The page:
Published September 30 2017
The UAE Ministry of Finance has release the Executive Regulation of The Federal Decree-Law No (7) of 2017 on Tax Procedures, approved by the cabinet during its meeting on September 13, 2017, chaired by His Highness Sheikh Mohammed bin Rashid Al Maktoum, Vice President and Prime Minister of the UAE, Ruler of Dubai.
The published regulations cover, among other things, the responsibilities of persons liable to pay tax and the procedures followed by the Federal Tax Authority (FTA) in order to implement the tax system in accordance with the highest international standards.
“The Cabinet’s approval for the Executive Regulations of Federal Decree-Law No (7) of 2017 on Tax Procedures takes the tax system in the UAE one step forward,” said His Excellency Obaid bin Humaid Al Tayer, Minister of State for Financial Affairs. “It is a crucial step towards building effective partnerships between the Federal Tax Authority – as the official body tasked with managing and collecting federal taxes – and all its stakeholders. This, in turn, helps achieve the objectives of the tax system and enhances the UAE’s global competitiveness, as it continuously improves our government services and greenlights future-conscious infrastructure projects.”
“The Executive Regulations reflect the UAE Government’s commitment to transparency,” H.E. Al Tayer added, “which is essential for an efficient, sustainable and sound financial system. The Regulations provide a clear image of the procedures to be implemented by the Federal Tax Authority, as well as the provisions governing its relationship with clients.”
Accounting Records and Commercial Books
Cabinet Decision No. (36) of 2017 on the Executive Regulations of Federal Law No. (7) of 2017 on Tax Procedures specifies the required accounting records to be kept by every business: commercial books detailing payments, receipts, purchases, sales, revenues and expenditures, as well as balance sheets.
Accounting records and business books would also include records of wages and salaries, fixed assets and inventory (including quantities and values) at the end of any relevant tax period and all records of stock-counts related to inventory statements. The Authority may require more information in order to confirm, through an audit trail, the person’s tax obligations, including any liability to register for tax purposes.
Accounting records are to be kept in a format that enables the Authority to verify that person’s tax obligations for a period of five years after the end of the tax period. In the case of a non-taxable person, the records are to be kept for a period of five years from the end of the calendar year in which the concerned document was created.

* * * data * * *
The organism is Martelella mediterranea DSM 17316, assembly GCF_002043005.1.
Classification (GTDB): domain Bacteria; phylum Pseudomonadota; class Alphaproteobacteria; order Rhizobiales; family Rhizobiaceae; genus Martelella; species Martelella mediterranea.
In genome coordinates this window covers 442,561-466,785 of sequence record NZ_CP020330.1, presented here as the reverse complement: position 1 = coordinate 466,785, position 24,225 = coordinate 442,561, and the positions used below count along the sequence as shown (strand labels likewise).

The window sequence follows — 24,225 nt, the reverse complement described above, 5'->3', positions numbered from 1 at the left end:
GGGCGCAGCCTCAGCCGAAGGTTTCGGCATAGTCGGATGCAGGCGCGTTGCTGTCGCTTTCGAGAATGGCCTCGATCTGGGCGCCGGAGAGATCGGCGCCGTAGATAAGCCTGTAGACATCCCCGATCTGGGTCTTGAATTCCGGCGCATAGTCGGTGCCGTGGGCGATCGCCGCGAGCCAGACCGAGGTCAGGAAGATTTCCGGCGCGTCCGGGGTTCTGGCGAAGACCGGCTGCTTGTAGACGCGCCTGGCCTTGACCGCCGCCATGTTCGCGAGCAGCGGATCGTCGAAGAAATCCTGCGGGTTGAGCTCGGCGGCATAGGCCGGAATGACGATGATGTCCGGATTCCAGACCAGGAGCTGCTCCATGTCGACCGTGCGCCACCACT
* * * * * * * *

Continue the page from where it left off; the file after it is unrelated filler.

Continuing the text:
The legislation goes on to cover the following key points (note: this is not comprehensive; please refer to the full legislation for the complete Articles):
The Use of A Language Other Than Arabic
While Clause 1 of Article 5 specifies Arabic as the language to submit all data, an exception is made in Clause 2, allowing records and other information to be submitted in English, at the FTA’s discretion.
Registration and De-Registration for Tax Purposes
The law explains the process for applying to register or de-register for tax purposes, or amend details of registration.
This section looks at how the government will allocate unidentified payments, such as those missing information as to which tax and which tax period relate to a payment, to settle debts or liabilities.
This section explains the time period in which a taxpayer can voluntarily disclose any errors made in a tax return, based on certain thresholds, and the subsequent procedures.
This section details the procedures for listing a tax agent in the register and rights and obligations of tax agents. It includes education and qualification requirements, insurance indemnity requirements, and the process for submitting applications.
This section looks at tax audits, the right of the FTA to conduct a tax audit and notice of tax audit, and details the circumstances under which the FTA will audit or re-audit a taxpayer. It also details the FTA’s power to seize documents, mark assets, and its obligations to store and provide access to retained documents. It details how results of an audit will be notified; and the steps to comply with notifications.
Tax Assessment and the Administrative Penalties Assessment
Where an amount of tax or an administrative penalty has been assessed, it shall be deemed to be a debt to the Authority, and may be collected accordingly. This section describes the procedures.
This details the process for applying for a tax refund; and the subsequent approvals and payment process.
This section explains the responsibilities of the appointed trustee of a business that is subject to bankruptcy proceedings, and how they shall be treated as representing and carrying out the business.
Disclosure of Information
This section outlines the circumstances under which an FTA employee, or former employee, can disclose information that would otherwise be kept confidential.
Reduction in or Exemption from Administrative Penalties
This explains the circumstances under which any administrative penalties imposed by the FTA can be reduced or waived; i.e., justifiable excuses with evidence to back up the claim
If you would like further information, please contact us